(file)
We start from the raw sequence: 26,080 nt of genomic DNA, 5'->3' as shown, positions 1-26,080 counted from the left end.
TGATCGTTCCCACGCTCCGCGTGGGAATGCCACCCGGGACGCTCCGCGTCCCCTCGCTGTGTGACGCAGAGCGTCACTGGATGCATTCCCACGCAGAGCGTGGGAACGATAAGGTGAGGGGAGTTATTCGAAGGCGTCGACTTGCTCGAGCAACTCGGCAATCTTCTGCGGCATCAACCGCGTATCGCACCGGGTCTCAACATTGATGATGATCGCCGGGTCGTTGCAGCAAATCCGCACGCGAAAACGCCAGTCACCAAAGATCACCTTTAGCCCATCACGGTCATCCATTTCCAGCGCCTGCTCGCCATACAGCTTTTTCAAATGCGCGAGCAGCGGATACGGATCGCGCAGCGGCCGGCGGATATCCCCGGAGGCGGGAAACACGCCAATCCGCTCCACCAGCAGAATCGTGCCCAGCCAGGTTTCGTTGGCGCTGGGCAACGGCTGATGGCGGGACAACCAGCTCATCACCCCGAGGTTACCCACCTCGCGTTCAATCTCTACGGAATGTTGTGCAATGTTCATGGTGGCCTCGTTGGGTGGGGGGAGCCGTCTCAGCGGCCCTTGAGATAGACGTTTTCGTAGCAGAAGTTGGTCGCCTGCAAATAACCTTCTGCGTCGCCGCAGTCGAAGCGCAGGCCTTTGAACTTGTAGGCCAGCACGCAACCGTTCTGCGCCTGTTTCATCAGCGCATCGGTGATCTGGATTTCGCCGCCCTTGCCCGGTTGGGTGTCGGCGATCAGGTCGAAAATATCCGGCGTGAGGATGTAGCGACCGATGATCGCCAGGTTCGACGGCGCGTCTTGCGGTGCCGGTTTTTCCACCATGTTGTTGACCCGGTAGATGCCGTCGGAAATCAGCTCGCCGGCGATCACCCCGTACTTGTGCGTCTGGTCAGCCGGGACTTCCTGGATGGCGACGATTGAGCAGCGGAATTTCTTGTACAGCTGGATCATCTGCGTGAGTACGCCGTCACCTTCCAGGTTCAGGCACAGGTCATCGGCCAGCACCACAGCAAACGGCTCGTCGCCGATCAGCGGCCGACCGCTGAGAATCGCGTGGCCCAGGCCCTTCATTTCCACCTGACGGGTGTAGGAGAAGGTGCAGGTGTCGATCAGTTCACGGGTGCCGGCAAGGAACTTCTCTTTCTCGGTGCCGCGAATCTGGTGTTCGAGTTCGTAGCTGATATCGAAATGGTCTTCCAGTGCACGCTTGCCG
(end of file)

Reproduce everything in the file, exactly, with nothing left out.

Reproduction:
We start from the raw sequence: 26,080 nt of genomic DNA, 5'->3' as shown, positions 1-26,080 counted from the left end.
TGATCGTTCCCACGCTCCGCGTGGGAATGCCACCCGGGACGCTCCGCGTCCCCTCGCTGTGTGACGCAGAGCGTCACTGGATGCATTCCCACGCAGAGCGTGGGAACGATAAGGTGAGGGGAGTTATTCGAAGGCGTCGACTTGCTCGAGCAACTCGGCAATCTTCTGCGGCATCAACCGCGTATCGCACCGGGTCTCAACATTGATGATGATCGCCGGGTCGTTGCAGCAAATCCGCACGCGAAAACGCCAGTCACCAAAGATCACCTTTAGCCCATCACGGTCATCCATTTCCAGCGCCTGCTCGCCATACAGCTTTTTCAAATGCGCGAGCAGCGGATACGGATCGCGCAGCGGCCGGCGGATATCCCCGGAGGCGGGAAACACGCCAATCCGCTCCACCAGCAGAATCGTGCCCAGCCAGGTTTCGTTGGCGCTGGGCAACGGCTGATGGCGGGACAACCAGCTCATCACCCCGAGGTTACCCACCTCGCGTTCAATCTCTACGGAATGTTGTGCAATGTTCATGGTGGCCTCGTTGGGTGGGGGGAGCCGTCTCAGCGGCCCTTGAGATAGACGTTTTCGTAGCAGAAGTTGGTCGCCTGCAAATAACCTTCTGCGTCGCCGCAGTCGAAGCGCAGGCCTTTGAACTTGTAGGCCAGCACGCAACCGTTCTGCGCCTGTTTCATCAGCGCATCGGTGATCTGGATTTCGCCGCCCTTGCCCGGTTGGGTGTCGGCGATCAGGTCGAAAATATCCGGCGTGAGGATGTAGCGACCGATGATCGCCAGGTTCGACGGCGCGTCTTGCGGTGCCGGTTTTTCCACCATGTTGTTGACCCGGTAGATGCCGTCGGAAATCAGCTCGCCGGCGATCACCCCGTACTTGTGCGTCTGGTCAGCCGGGACTTCCTGGATGGCGACGATTGAGCAGCGGAATTTCTTGTACAGCTGGATCATCTGCGTGAGTACGCCGTCACCTTCCAGGTTCAGGCACAGGTCATCGGCCAGCACCACAGCAAACGGCTCGTCGCCGATCAGCGGCCGACCGCTGAGAATCGCGTGGCCCAGGCCCTTCATTTCCACCTGACGGGTGTAGGAGAAGGTGCAGGTGTCGATCAGTTCACGGGTGCCGGCAAGGAACTTCTCTTTCTCGGTGCCGCGAATCTGGTGTTCGAGTTCGTAGCTGATATCGAAATGGTCTTCCAGTGCACGCTTGCCG